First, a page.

[lit-ideas] Brechtiana

  • From: "" <dmarc-noreply@xxxxxxxxxxxxx> (Redacted sender "Jlsperanza@xxxxxxx" for DMARC)
  • To: lit-ideas@xxxxxxxxxxxxx
  • Date: Wed, 29 Oct 2014 08:25:03 -0400

In a message dated 10/28/2014 7:21:26 P.M.  Eastern Daylight Time, 
torgeir_fjeld@xxxxxxxx writes:
As you may know he  famously fled Germany in the 1930s, lived in Denmark 
for a number of years,  before taking refuge in the US, where he was 
marshalled before the Committee of  Un-American activities during the 

Oddly, back in Oxford, Brecht was Grice's bedside favourite reading.
He would often quote from "Flüchtlingsgespräche".
Grice was fascinated by Brecht's prose. He quotes in full from Brecht, when 
 Brecht recalls:
Denmark was at one time plagued by a succession of corrupt finance  
To deal with this situation, a law was passed in Denmark requiring periodic 
 inspection of the books of the Finance Minister. 
The odd (Griceian) thing is that the Finance Minister, when visited by the  
inspectors, said to them: 
'If you inspect my books, 
I shall not continue to be your finance minister.'
Grice found the implicature a delight.
As it happened, the inspectors retire in a bit of a confusion.
Only eighteen months later, Grice recalls, it was discovered that the  
Finance Minister had spoken nothing other than the literal truth.
As Grice notes, Brecht (and indeed the Finance Minister of Denmark) is  
exploiting the conversational implicature triggered by the modal ambiguity  in 
expressions of the future tense, i.e. between the mere future indicated  or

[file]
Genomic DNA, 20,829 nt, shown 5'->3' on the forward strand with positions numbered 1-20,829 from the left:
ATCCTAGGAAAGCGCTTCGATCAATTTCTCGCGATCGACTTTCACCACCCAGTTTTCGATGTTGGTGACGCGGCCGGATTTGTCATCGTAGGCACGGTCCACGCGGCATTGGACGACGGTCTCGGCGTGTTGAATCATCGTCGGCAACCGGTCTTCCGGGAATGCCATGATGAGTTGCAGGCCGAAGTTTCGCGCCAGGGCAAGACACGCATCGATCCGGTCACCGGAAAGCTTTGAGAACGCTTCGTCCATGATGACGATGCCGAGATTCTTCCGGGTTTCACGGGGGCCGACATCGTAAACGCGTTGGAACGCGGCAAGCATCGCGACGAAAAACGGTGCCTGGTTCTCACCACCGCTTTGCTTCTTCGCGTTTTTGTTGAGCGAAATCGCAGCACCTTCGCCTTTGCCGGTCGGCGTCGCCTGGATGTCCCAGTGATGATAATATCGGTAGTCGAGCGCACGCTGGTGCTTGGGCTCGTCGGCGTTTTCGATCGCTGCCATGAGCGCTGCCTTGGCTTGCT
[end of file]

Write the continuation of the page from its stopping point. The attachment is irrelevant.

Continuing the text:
and the thing the Finance Minister is involved with, the 'future'  that 
Grice calls 'intentional'.
"On top of that, the Finance Minister's use of the conditional is doubly  
implicatural in nature."
"The ambiguity," Grice notes, extends beyond the first person form of the  

There is, indeed, a difference between 
'There will-F be light' (future factual) and
 'There will-I be light' (future intentional).
"God might have uttered the second sentence while engaged in the Creation", 
 Grice notes -- "provided of course, he was an Englishman". 
"Sensitive Englsh speakers (which most of us are not) may be able to mark  
distinction by discriminating between 'shall' and 'will', Grice  regrets.
"'I shall-I go to London' 

stands to 
'I intend to go to London' 
analogously to the way in which 
'Oh for rain tomorrow!' 
stands to
 'I wish for rain tomorrow'."
Unlike Brecht, Grice was a personalist.
"Just as NO ONE *ELSE* can say JUST what *I* say when I say "I shall-I go  
to London". 
"If someone else says, "Grice will go to London", he will be expressing  
his, not my, intention that I shall go." 
The asymmetries marked by the wiki entry for the future may confuse people  

"Shall and its subjunctive "should" implicate obligation or determined  
intent when used in the second person and its plural, but implicate a  simple 
future meaning in the first and third.
On the other hand, "will" and its subjunctive form "would" implicate,  wish 
or intent for the future, other than in the first and third person, in  
which it implicates obligation or determined intent. 
Otherwise, it is used as the most neutral form and it is the most commonly  
The implicature, in a sign such as
Trespassers shall be prosecuted.
is then what Grice calls 'protreptic' and not merely 'exhibitive' (of the  
utterer's intentions).

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